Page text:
Sarra Manning, London, with Love
This contemporary novel follows Jen Richards from her awkward adolescence in 1986 to her middle age in 2021. When she was 16, she was an insecure kid who strongly identified with Sylvia Plath, and she was desperately in love with her brooding, pretentious best friend, Nick. As the years go by, she and Nick pass in and out of each other’s lives, but they can never completely ignore the strong connection between them. I don’t think this is a bad book, but it ultimately wasn’t for me. While I sympathized and related to adolescent Jen, I found her less likable as she got older and (theoretically) more mature. I also didn’t think her relationship with Nick was healthy, so I was never really rooting for the romance. I think this book might really resonate with people who grew up in London during this specific time — but since I’ve barely even been to London (though would love to go back!), I don’t have that nostalgia. Overall, it’s a decent read, but I just don’t think I’m the ideal audience for it.
Kristin Vayden, Fortune Favors the Duke
Six months ago, Quin’s older brother died tragically and unexpectedly, making Quin the new duke of Wesley. Now a grieving Quin must grapple with his new responsibilities, when all he really wants to do is continue his career as a Cambridge professor. Meanwhile, the late duke’s fiancée, Lady Catherine Greatheart, is grieving too, but she’s accepted that it’s time to move on. As Quin and Catherine support one another in their shared loss, they develop romantic feelings but are unsure whether they ought to pursue a relationship. This was another disappointing Regency romance. The premise — man falls for his dead brother’s fiancée — had so much potential, but it’s barely explored. Quin and Catherine fall for each other pretty quickly, with minimal guilt, and the book’s main conflict turns out to involve an external villain. Where was the guilt, the uncertainty, the struggle against (arguably) inappropriate feelings? In my opinion, exploring that conflict would have been way more interesting than the random troublemaker’s shenanigans. Further, the writing style was awkward and inauthentic, and I didn’t even believe in the central romance. I’m glad I got the e-book for free, but I wouldn’t recommend it even at that price.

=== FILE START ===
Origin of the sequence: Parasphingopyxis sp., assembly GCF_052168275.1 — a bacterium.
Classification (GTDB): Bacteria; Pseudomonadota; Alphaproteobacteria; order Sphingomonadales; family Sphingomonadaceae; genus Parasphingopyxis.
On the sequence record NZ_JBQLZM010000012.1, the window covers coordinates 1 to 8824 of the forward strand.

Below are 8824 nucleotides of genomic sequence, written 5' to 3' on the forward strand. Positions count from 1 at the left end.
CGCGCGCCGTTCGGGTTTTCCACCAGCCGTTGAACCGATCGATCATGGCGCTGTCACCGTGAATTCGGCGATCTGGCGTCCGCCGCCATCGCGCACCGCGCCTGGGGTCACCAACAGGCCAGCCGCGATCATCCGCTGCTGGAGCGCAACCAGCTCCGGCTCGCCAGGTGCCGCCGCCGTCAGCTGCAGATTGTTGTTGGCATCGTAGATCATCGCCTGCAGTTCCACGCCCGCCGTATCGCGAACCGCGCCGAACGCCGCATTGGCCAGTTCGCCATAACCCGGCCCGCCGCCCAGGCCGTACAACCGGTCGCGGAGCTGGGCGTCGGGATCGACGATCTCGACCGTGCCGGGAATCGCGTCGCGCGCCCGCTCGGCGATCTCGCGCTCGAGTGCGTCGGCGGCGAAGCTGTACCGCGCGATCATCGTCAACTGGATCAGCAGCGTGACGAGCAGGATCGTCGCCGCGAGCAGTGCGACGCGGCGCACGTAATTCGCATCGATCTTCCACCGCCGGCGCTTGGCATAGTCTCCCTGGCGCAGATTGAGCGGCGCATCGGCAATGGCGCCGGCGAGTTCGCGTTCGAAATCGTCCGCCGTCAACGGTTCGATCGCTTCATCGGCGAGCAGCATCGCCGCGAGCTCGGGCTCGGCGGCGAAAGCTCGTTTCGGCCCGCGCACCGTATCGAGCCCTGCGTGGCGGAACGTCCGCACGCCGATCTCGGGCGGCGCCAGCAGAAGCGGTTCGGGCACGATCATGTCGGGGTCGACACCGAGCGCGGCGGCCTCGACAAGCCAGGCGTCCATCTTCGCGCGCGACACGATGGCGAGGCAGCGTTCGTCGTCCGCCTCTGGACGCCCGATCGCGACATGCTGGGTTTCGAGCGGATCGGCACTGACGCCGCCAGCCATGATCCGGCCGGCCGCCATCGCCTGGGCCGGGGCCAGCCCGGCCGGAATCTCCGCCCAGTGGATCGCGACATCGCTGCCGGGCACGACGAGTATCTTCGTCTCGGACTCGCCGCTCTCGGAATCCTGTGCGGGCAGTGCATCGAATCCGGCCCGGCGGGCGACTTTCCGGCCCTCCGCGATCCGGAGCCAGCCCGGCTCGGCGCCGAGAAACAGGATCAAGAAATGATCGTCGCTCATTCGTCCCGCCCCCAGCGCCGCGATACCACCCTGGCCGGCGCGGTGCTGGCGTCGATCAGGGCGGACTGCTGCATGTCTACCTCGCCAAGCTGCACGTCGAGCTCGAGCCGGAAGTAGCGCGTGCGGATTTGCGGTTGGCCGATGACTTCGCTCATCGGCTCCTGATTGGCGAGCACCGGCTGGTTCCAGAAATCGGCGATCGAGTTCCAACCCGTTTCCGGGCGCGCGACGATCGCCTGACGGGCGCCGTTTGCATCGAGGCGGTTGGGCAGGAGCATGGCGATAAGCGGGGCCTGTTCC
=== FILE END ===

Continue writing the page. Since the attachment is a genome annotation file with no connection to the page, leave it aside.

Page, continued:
Hannah March, Death Be My Theme
After a serious illness, Robert Fairfax is convalescing in the rural outskirts of London when he encounters another mystery: Curmudgeonly Gabriel Chilcott falls to his death down a flight of stairs with an expression of horrified shock on his face. The incident appears to be a tragic accident, but then why did Chilcott’s much younger wife lie about the man seen leaving her bedroom? When a local servant is murdered shortly afterwards, Robert investigates and uncovers a particularly cold-blooded killer. This might be my favorite book of the series yet! The mystery plot is very well done, and I also liked the development of Robert’s ill-fated romance with the married Cordelia. There’s even a cameo appearance by the Mozart family, and a mistake in one of 8-year-old Wolfgang’s compositions proves to be a vital clue. I’m hoping the next (and, alas, final) book will give a satisfying ending to the series!